World Health Organization chief Tedros Adhanom Ghebreyesus is all but guaranteed a second term after a procedural vote Tuesday made him the sole nominee ahead of a leadership election in May.
The first African leader of the UN health agency said he was "very grateful for the renewed support", after the WHO's executive board held a secret-ballot vote approving his nomination as the only candidate for the post.
Tedros, one of the most recognisable figures of the global battle against Covid-19, acknowledged that his first five-year term had been "challenging and difficult", and said it was a "great honour" to be given the opportunity to continue the battle.
The former Ethiopian minister of health and foreign affairs is thus expected to be a shoo-in for re-election when all 194 WHO member states cast their ballots for the next director-general in May.
Since Covid-19 burst onto the global stage more than two years ago, the 56-year-old malaria specialist has received much praise for the way he has steered the WHO through the crisis.
African countries in particular have been pleased at the attention paid to the continent and at his relentless campaign for poorer nations to get their fair share of Covid vaccines.
The main source of opposition meanwhile has come from Tedros's own country.
Ethiopia's government has slammed his comments about the humanitarian situation in his home region of Tigray, in the grip of a 14-month conflict.
After Tedros earlier this month described the conditions there as "hell" and accused the government of preventing medicines and other life-saving aid from reaching desperate locals, Addis Ababa demanded he be investigated for "misconduct and violation of his professional and legal responsibility".
Ethiopia does not, however, appear to have much support in its criticism.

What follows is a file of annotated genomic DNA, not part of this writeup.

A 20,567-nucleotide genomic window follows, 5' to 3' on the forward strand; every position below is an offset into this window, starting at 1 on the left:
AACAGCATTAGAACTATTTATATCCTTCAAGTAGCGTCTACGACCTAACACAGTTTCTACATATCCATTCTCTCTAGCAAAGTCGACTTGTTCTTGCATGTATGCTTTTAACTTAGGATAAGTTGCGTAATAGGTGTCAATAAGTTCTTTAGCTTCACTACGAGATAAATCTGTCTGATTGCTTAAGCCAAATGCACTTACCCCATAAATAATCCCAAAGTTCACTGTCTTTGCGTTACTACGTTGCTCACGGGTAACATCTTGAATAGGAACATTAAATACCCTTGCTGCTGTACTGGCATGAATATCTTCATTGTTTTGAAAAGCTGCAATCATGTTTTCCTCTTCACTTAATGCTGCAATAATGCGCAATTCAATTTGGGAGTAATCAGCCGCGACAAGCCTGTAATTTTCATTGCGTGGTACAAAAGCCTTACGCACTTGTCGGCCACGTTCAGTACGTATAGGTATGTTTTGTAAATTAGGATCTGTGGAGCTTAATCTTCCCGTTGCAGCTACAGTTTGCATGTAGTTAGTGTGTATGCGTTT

"He has indeed expressed himself forcefully, but what he is saying corresponds to facts observed by the heads of all the humanitarian agencies," a Western diplomatic source told AFP on the condition of anonymity.
"There was no misconduct."
Addis Ababa blocked the African Union from unanimously backing Tedros's nomination, but several African countries, including Kenya and Rwanda, figure among the 28 mainly European nations that officially put his name forward.
'Zero tolerance' for abuse
The United States is also now largely supportive of the WHO chief.
That marks a major about-face from the start of the pandemic, when former president Donald Trump's administration began pulling the United States out of the WHO, accusing it of being Beijing's puppet and helping cover up the initial outbreak.
Trump's successor Joe Biden halted the withdrawal, and Washington has voiced stronger support for Tedros as he has taken a sterner tone with China, demanding greater transparency around the origins of the outbreak.
Beijing has rebuked the WHO chief for some of those comments, but still says it supports his candidacy.
Beyond the pandemic, Tedros has faced a barrage of criticism, including from nations supporting his second term bid, over his handling of devastating allegations of rape and sexual assault by humanitarian workers, among them 21 WHO employees tackling Ebola in the Democratic Republic of Congo between 2018 and 2020.
Tedros told the board he had been "horrified" by those reports, insisting the WHO had "zero tolerance for sexual exploitation, abuse and harassment".
Tedros's second term will likely be dominated by the towering task of strengthening the WHO, the weaknesses of which have been laid bare as the pandemic lashed the planet.
Many countries are demanding significant reforms, but the extent and shape of the changes has yet to be defined, with some nations wary that a stronger WHO might encroach on their sovereignty.
Tedros is also calling for a vast reform of WHO financing, warning it does not have the funding needed to respond to the numerous crises it is asked to respond to around the globe.
(Except for the headline, this story has not been edited by NDTV staff and is published from a syndicated feed.)